Volume 5, Issue 1 (March 2018)                   J. Food Qual. Hazards Control 2018, 5(1): 11-16 | Back to browse issues page

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Beev G, Stratev D, Vashin I, Pavlov D, Dinkov D. Quality Assessment of Bee Pollen: A Cross Sectional Survey in Bulgaria. J. Food Qual. Hazards Control. 2018; 5 (1) :11-16
URL: http://jfqhc.ssu.ac.ir/article-1-391-en.html
Department of Food Hygiene and Control, Veterinary Legislation and Management, Faculty of Veterinary Medicine, Trakia University, Stara Zagora, 6000, Bulgaria , deyan.stratev@trakia-uni.bg
Abstract:   (2811 Views)
Background: Due to its nutrient content, a variety of spoilage microorganisms can grow in bee pollen, especially when handling practices are not appropriate. So, this survey was designed to assess the physicochemical and microbiological properties of bee pollen collected from Bulgaria.
Methods: In June 2014, 13 fresh and 19 dried bee pollen samples were collected from Bulgaria. Water activity (aw), pH, Total Titratable Acidity (TTA), and bacteriological and fungal counts were evaluated. Data were analyzed using Statistica ver. 10.
Results: Mean aw value for fresh and dried bee pollen samples were 0.717 and 0.359, respectively showing significant (p<0.01) difference. The mean pH values of fresh bee pollen samples (4.23) was significantly (p<0.01) lower than that of dried ones (5.21). Also, there is statistically significant difference (p<0.01) between mean TTA value of fresh bee pollen (3.69 g/100 g) and mean TTA value of dried samples (2.09 g/100 g). The mean total viable count in fresh bee pollen samples was 182153.8 Colony Forming Unit (CFU)/g which was significantly (p<0.01) higher than that of dried samples (30352.6 CFU/g); whereas statistical analysis demonstrated that there were no significant differences (p>0.01) among the fresh and dried pollen for Enterobacteriaceae, lactic acid bacteria, and Staphylococcus spp. counts. The fungal colony count in the fresh bee pollen samples varied from 560 to 37000 CFU/g which were significantly (p<0.01) higher than that in the dried ones.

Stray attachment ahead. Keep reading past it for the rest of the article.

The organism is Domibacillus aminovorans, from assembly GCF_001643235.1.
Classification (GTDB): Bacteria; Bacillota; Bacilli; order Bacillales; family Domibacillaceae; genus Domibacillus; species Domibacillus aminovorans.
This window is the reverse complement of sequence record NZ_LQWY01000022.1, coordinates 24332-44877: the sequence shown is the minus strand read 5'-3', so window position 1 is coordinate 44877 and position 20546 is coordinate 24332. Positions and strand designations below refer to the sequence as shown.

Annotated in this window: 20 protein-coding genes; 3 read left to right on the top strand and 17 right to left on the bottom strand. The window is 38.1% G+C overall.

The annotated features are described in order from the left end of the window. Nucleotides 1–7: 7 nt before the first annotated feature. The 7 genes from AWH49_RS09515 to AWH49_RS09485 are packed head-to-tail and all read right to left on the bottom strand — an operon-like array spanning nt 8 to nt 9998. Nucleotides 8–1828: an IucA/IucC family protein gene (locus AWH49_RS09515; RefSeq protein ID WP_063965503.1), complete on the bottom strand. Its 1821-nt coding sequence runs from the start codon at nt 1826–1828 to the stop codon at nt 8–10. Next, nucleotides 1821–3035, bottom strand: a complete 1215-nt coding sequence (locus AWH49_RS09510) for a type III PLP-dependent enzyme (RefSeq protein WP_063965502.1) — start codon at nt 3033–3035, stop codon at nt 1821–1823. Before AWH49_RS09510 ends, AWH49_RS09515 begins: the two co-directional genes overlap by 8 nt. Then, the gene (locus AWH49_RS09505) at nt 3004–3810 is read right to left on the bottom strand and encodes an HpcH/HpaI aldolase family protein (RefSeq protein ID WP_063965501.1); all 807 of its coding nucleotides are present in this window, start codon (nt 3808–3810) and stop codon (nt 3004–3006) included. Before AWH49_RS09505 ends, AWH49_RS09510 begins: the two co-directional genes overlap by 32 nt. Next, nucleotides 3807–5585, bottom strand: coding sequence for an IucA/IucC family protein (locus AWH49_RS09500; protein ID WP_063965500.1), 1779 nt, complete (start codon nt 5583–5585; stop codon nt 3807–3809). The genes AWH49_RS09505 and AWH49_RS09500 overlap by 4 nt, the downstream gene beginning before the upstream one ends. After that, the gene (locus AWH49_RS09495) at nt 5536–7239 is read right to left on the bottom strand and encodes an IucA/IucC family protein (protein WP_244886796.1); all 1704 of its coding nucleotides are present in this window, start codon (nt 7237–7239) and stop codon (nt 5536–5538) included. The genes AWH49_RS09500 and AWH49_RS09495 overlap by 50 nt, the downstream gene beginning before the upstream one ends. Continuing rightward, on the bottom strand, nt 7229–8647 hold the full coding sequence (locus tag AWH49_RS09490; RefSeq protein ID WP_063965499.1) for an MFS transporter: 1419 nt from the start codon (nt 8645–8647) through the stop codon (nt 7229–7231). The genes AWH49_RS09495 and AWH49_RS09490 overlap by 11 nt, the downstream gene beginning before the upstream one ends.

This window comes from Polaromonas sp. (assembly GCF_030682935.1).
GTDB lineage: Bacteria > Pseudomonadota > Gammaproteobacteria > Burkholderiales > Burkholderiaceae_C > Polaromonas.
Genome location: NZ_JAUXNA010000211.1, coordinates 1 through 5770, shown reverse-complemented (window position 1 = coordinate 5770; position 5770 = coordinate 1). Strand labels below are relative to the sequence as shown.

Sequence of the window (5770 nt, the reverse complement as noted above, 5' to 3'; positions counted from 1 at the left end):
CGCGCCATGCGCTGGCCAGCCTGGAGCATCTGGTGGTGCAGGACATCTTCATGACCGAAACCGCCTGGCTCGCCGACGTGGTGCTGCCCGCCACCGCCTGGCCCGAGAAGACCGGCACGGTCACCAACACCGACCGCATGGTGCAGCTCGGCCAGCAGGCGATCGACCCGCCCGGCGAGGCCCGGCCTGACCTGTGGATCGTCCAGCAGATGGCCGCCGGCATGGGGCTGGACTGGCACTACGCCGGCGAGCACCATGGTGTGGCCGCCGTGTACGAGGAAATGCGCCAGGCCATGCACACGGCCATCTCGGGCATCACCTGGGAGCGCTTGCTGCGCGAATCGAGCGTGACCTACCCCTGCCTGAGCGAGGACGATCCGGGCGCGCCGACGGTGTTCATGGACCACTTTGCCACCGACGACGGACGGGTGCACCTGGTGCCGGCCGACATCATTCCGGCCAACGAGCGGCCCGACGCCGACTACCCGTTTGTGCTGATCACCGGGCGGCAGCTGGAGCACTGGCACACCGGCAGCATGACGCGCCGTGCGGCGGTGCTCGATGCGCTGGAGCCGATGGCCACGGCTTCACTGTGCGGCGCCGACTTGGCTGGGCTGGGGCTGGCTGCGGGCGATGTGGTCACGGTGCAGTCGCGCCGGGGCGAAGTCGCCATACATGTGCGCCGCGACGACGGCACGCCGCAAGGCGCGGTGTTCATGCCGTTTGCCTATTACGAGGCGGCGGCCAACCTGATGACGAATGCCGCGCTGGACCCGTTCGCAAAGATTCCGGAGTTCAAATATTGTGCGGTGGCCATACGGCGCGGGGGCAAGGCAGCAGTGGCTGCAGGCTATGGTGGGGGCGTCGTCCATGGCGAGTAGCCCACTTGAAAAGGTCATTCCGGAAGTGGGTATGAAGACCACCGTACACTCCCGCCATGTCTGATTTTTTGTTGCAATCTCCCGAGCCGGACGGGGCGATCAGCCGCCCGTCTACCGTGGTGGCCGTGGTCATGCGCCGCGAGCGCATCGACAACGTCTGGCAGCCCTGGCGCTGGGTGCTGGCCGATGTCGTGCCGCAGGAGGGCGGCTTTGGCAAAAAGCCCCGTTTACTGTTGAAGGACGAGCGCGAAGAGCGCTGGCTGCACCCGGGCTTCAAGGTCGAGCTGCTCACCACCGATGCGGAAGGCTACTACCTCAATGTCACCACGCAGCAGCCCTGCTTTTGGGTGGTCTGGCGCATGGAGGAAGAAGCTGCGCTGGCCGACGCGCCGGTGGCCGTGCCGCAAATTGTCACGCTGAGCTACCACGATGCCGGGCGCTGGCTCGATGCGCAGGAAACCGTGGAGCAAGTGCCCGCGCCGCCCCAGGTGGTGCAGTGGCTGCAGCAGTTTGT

Conclusion: The fresh bee pollen analyzed in this survey had poor microbial quality compared to the dried bee pollen. There is also need to adopt appropriate manufacturing practices to prevent possible contamination by equipment or handling of Bulgarian bee pollen.

Full-Text [PDF 585 kb]   (622 Downloads)    
Type of Study: Original article | Subject: Special
Received: 18/01/04 | Accepted: 18/02/28 | Published: 18/03/16

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